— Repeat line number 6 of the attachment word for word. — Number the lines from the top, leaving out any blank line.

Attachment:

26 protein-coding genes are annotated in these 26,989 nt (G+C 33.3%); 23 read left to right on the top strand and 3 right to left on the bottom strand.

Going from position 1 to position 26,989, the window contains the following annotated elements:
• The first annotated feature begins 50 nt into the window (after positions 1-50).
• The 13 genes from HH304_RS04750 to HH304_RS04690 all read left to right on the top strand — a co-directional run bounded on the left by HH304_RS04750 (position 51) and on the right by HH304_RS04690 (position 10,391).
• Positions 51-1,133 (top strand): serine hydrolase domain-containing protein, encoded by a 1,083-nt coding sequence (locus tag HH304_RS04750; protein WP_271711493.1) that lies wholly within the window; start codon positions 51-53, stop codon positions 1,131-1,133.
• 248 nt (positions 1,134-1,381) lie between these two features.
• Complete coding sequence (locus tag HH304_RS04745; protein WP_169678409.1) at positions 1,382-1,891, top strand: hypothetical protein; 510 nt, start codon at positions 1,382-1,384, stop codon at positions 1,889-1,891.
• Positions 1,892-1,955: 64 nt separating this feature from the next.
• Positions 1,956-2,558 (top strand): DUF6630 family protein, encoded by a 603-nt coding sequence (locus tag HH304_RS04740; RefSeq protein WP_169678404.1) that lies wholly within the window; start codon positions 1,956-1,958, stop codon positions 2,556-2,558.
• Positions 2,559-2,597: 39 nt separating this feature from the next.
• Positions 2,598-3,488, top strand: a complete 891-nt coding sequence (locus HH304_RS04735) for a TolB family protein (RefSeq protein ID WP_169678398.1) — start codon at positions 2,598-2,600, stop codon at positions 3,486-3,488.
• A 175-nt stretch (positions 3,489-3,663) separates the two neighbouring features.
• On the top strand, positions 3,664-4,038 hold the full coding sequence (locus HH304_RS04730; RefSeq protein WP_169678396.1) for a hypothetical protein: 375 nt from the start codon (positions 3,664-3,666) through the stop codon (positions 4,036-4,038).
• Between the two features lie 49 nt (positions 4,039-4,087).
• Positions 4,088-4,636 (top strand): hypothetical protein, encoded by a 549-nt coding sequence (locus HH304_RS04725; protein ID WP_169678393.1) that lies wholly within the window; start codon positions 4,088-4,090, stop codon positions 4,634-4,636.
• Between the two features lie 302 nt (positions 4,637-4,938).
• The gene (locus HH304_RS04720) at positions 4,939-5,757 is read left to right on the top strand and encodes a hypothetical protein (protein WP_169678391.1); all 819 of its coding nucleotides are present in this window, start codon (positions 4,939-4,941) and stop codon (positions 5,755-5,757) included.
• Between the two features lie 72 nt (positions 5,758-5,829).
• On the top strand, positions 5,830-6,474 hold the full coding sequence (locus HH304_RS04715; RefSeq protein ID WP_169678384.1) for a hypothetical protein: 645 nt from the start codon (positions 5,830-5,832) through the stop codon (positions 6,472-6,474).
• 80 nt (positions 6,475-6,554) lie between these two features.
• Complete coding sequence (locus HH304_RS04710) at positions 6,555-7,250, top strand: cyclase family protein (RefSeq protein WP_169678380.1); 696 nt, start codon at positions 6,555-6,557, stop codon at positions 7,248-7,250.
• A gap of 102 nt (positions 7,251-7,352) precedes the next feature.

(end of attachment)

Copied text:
• 248 nt (positions 1,134-1,381) lie between these two features.